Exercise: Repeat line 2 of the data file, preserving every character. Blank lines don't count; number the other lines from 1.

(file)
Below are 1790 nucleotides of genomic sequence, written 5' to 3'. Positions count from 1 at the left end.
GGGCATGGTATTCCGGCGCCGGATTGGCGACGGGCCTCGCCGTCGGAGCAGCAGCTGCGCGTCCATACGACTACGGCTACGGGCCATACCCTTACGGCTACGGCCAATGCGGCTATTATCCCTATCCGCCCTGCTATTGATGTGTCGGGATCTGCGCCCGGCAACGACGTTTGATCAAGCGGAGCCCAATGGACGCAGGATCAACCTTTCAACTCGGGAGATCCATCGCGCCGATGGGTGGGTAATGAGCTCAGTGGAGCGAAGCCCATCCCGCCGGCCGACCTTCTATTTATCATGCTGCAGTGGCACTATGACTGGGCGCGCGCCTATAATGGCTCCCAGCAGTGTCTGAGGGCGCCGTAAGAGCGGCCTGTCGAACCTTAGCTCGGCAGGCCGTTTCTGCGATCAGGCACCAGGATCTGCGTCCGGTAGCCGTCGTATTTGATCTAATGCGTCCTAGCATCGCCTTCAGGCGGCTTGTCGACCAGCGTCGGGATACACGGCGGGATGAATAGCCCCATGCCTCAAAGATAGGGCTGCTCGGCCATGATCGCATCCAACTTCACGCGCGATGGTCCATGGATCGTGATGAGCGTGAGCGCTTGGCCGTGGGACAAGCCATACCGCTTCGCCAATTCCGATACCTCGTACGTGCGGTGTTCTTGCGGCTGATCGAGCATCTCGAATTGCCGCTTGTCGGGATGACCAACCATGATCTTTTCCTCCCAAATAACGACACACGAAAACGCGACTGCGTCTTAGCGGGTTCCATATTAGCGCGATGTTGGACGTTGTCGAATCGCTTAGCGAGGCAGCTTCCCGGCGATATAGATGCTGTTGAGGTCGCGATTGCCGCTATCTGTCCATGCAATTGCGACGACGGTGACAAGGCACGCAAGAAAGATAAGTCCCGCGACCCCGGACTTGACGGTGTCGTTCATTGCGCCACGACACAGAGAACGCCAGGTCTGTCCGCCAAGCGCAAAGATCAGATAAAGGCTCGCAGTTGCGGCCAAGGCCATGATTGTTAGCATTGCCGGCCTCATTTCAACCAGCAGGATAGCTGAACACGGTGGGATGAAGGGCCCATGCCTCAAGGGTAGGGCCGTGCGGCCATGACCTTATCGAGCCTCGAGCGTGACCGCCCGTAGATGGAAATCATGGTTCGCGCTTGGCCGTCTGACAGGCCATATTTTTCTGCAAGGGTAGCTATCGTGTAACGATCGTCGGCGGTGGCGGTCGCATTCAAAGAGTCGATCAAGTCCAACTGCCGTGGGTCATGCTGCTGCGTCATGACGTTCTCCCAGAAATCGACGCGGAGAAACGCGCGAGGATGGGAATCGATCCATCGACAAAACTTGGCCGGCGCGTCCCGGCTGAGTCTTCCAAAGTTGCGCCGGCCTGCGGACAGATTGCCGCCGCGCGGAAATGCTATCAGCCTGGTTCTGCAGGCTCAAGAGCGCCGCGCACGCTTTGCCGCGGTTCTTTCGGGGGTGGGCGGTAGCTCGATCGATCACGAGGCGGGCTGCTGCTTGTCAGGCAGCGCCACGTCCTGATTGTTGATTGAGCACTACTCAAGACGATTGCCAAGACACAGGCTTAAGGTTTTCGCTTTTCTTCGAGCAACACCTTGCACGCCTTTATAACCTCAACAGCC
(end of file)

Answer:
GGGCATGGTATTCCGGCGCCGGATTGGCGACGGGCCTCGCCGTCGGAGCAGCAGCTGCGCGTCCATACGACTACGGCTACGGGCCATACCCTTACGGCTACGGCCAATGCGGCTATTATCCCTATCCGCCCTGCTATTGATGTGTCGGGATCTGCGCCCGGCAACGACGTTTGATCAAGCGGAGCCCAATGGACGCAGGATCAACCTTTCAACTCGGGAGATCCATCGCGCCGATGGGTGGGTAATGAGCTCAGTGGAGCGAAGCCCATCCCGCCGGCCGACCTTCTATTTATCATGCTGCAGTGGCACTATGACTGGGCGCGCGCCTATAATGGCTCCCAGCAGTGTCTGAGGGCGCCGTAAGAGCGGCCTGTCGAACCTTAGCTCGGCAGGCCGTTTCTGCGATCAGGCACCAGGATCTGCGTCCGGTAGCCGTCGTATTTGATCTAATGCGTCCTAGCATCGCCTTCAGGCGGCTTGTCGACCAGCGTCGGGATACACGGCGGGATGAATAGCCCCATGCCTCAAAGATAGGGCTGCTCGGCCATGATCGCATCCAACTTCACGCGCGATGGTCCATGGATCGTGATGAGCGTGAGCGCTTGGCCGTGGGACAAGCCATACCGCTTCGCCAATTCCGATACCTCGTACGTGCGGTGTTCTTGCGGCTGATCGAGCATCTCGAATTGCCGCTTGTCGGGATGACCAACCATGATCTTTTCCTCCCAAATAACGACACACGAAAACGCGACTGCGTCTTAGCGGGTTCCATATTAGCGCGATGTTGGACGTTGTCGAATCGCTTAGCGAGGCAGCTTCCCGGCGATATAGATGCTGTTGAGGTCGCGATTGCCGCTATCTGTCCATGCAATTGCGACGACGGTGACAAGGCACGCAAGAAAGATAAGTCCCGCGACCCCGGACTTGACGGTGTCGTTCATTGCGCCACGACACAGAGAACGCCAGGTCTGTCCGCCAAGCGCAAAGATCAGATAAAGGCTCGCAGTTGCGGCCAAGGCCATGATTGTTAGCATTGCCGGCCTCATTTCAACCAGCAGGATAGCTGAACACGGTGGGATGAAGGGCCCATGCCTCAAGGGTAGGGCCGTGCGGCCATGACCTTATCGAGCCTCGAGCGTGACCGCCCGTAGATGGAAATCATGGTTCGCGCTTGGCCGTCTGACAGGCCATATTTTTCTGCAAGGGTAGCTATCGTGTAACGATCGTCGGCGGTGGCGGTCGCATTCAAAGAGTCGATCAAGTCCAACTGCCGTGGGTCATGCTGCTGCGTCATGACGTTCTCCCAGAAATCGACGCGGAGAAACGCGCGAGGATGGGAATCGATCCATCGACAAAACTTGGCCGGCGCGTCCCGGCTGAGTCTTCCAAAGTTGCGCCGGCCTGCGGACAGATTGCCGCCGCGCGGAAATGCTATCAGCCTGGTTCTGCAGGCTCAAGAGCGCCGCGCACGCTTTGCCGCGGTTCTTTCGGGGGTGGGCGGTAGCTCGATCGATCACGAGGCGGGCTGCTGCTTGTCAGGCAGCGCCACGTCCTGATTGTTGATTGAGCACTACTCAAGACGATTGCCAAGACACAGGCTTAAGGTTTTCGCTTTTCTTCGAGCAACACCTTGCACGCCTTTATAACCTCAACAGCC